And down the stretch they come! With the track announcer's call, each pair of eyes turns toward the head of the stretch. The crowd roars in anticipation as the big chestnut, the favorite, lies just behind the front runners. His jockey moves him to the outside and asks for that quick burst of speed. The horse responds and in a few strides has drawn even. Suddenly, inexplicably, his stride shortens and the rest of the field closes the gap until first one horse passes him, then another.

The fans leave, puzzled.

The chart for the race in the paper the next morning gives the explanation. Two words say all--Bled significantly.
This type of incident is not uncommon in the racing industry--Thoroughbred, Quarter Horse, or Standardbred. Exercise-induced pulmonary hemorrhage (EIPH) is a given part of the vocabulary around racetracks and is a common cause of poor performance in horses. It even is thought that EIPH is not limited merely to racing horses, and that bleeding to some degree occurs in other breeds and disciplines. However, it is believed that more than 75% of racing Thoroughbred horses have experienced EIPH. Some researchers believe that figure to be 100%. The range of bleeding runs from mild to severe.

Whatever the figure, EIPH presents a serious compromise to a horse's performance ability, enough to prompt studies for finding solutions and drugs for treating or at least minimizing the severity of the condition.

EIPH results when the small blood vessels (the capillaries) within the lungs' alveoli (air sacs) rupture. During racing, the blood pressure in the lungs of horses becomes extremely high (pulmonary hypertension), even to the levels that one might find in humans in intensive care sections of the hospital. When the force being exerted across the capillaries becomes greater than the capillaries can withstand, they rupture and blood empties into the lungs.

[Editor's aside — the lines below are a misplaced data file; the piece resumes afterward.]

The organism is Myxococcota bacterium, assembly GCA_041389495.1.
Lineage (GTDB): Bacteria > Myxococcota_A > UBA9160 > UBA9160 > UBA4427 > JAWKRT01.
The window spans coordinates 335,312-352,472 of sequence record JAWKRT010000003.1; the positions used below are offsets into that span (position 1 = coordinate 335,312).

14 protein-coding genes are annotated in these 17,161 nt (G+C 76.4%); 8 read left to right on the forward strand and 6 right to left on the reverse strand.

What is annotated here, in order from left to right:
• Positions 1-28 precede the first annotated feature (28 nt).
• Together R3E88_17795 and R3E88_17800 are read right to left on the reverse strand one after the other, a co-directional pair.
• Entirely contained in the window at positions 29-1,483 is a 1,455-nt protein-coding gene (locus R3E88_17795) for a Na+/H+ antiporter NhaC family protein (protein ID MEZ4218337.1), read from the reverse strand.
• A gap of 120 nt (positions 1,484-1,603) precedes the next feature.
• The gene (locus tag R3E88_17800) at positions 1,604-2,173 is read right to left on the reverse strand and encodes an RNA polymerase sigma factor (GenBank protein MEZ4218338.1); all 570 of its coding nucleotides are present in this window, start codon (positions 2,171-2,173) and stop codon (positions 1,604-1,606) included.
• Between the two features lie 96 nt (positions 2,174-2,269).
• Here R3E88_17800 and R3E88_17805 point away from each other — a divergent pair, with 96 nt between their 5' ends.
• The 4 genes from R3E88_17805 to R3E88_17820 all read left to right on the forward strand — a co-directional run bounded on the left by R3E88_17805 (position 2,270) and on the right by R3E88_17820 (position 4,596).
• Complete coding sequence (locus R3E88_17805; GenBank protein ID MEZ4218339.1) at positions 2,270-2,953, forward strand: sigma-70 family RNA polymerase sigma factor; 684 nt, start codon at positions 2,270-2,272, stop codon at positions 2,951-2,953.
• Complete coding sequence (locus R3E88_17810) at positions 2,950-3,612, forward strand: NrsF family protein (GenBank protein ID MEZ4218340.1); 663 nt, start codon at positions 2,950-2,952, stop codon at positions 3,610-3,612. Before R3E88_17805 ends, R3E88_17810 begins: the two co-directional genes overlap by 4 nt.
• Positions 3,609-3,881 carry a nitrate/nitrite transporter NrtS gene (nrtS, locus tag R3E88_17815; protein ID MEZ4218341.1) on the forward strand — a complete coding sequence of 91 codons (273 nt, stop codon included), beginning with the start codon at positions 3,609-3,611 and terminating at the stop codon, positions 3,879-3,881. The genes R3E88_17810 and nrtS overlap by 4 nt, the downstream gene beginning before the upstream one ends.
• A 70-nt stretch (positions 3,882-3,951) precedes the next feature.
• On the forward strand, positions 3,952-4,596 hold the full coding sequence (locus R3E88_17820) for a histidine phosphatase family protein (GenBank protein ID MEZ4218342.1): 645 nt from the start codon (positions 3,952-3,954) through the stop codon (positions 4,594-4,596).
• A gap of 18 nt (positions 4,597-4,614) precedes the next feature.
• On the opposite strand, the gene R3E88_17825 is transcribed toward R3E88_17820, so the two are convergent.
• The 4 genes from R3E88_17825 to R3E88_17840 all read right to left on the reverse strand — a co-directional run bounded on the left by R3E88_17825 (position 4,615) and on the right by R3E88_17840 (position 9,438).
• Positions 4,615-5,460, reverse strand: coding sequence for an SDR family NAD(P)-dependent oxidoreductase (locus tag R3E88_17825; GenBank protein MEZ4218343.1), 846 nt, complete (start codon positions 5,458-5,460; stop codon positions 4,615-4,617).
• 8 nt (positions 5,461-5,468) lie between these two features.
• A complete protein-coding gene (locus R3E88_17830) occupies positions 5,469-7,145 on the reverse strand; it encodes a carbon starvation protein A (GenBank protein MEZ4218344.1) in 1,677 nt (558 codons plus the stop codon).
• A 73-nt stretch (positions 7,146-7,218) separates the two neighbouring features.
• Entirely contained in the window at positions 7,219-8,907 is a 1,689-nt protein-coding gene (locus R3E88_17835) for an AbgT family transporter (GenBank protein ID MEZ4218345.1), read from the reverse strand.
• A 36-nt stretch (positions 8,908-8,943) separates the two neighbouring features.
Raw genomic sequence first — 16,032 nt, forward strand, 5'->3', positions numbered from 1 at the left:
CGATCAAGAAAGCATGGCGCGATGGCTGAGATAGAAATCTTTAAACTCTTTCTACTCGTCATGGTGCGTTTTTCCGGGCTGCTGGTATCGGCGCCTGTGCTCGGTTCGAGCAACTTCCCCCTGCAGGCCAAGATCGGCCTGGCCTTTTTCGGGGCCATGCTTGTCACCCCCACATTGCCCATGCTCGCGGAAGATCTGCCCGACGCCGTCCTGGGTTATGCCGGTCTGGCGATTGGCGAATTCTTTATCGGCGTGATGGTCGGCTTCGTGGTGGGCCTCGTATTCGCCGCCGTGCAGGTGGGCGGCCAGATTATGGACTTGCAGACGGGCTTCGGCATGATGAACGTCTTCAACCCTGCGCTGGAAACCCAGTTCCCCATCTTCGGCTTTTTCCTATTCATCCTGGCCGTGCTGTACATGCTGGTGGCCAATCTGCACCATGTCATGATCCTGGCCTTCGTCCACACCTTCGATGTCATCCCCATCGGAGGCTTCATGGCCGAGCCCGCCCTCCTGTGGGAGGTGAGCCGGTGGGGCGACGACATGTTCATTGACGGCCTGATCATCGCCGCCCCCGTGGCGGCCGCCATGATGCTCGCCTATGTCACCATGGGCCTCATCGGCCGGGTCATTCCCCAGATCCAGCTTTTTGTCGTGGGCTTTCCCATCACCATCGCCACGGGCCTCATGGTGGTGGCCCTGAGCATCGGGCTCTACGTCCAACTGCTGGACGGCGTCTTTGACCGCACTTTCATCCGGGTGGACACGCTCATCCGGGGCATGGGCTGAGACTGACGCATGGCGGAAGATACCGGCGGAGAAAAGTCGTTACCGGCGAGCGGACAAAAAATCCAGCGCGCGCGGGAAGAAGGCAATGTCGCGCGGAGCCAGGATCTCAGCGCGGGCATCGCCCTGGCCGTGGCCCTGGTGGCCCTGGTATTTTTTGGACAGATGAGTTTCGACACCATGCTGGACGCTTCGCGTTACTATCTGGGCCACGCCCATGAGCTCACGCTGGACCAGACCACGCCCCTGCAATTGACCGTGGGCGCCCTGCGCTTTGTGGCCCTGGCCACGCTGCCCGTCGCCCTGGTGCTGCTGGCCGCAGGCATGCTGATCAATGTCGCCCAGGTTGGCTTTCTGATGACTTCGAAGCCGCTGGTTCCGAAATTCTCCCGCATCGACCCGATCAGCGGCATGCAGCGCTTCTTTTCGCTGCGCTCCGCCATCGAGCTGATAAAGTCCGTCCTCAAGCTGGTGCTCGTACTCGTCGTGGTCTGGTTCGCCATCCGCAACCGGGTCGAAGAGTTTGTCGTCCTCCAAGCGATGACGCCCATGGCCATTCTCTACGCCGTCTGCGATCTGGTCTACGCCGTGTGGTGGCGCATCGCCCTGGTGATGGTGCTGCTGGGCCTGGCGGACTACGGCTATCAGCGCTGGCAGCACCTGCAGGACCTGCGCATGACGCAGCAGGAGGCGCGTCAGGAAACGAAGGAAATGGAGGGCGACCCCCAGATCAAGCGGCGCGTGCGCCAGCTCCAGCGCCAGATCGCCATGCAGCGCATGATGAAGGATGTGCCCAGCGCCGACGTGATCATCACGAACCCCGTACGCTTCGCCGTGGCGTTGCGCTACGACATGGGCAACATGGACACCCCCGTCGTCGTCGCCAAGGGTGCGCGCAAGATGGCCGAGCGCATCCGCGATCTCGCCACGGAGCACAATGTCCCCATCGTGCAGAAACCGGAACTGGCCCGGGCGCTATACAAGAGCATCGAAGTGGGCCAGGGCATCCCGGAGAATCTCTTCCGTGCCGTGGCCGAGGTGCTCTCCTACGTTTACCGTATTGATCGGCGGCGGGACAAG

Almost 95% of the horses which go to the track are on a treatment regime to prevent them from bleeding. Current treatment for this condition involves furosemide (Lasix), a diuretic.

Furosemide works on the principle that it alleviates the edema (water in the lungs). As the vessels under high blood pressure grow bigger and bigger, they stretch open. The first thing that comes out of the gaps is the water part of the blood (pulmonary edema). When the gaps became large enough, then blood also can seep into the lungs. Treatment with a diuretic supposedly draws the water away from the lungs by increasing urinary output. Theoretically, if horses are given furosemide, the drug draws the water away from the lungs and keeps the blood pressure from getting too high, thus preventing the gaps in the vessels and the blood from getting into the lungs.
Whether furosemide really works to prevent bleeding, and how it works if it does, is under constant debate; however, almost every racing jurisdiction in North America allows the use of furosemide on horses which are certified bleeders, i.e. horses which have been scoped by veterinarians and found to have bled.

Also arguable is how much Lasix to administer. A paper presented at the 1998 AAEP Convention tried to shed more light on that subject. Thomas E. Goetz, DVM, and Murli Manohar, BVSc, PhD, of the University of Illinois, conducted a study on Furosemide Dosage: The Effect of Sequential Administration of Two Doses of Furosemide on Exercise-Induced Pulmonary Hypertension of Thoroughbred Horses.

The basic principle of the study was "if one is good, two are better." They wanted to know if the administration of two sequential intravenous (IV) doses of furosemide caused a reduction of exercise-induced pulmonary hypertension in Thoroughbred horses exercising at maximal heart rate compared with a typical single dose. The two doses were administered four hours and two hours before exercise, while the single dose of 250 mg was administered intravenously four hours before exercise.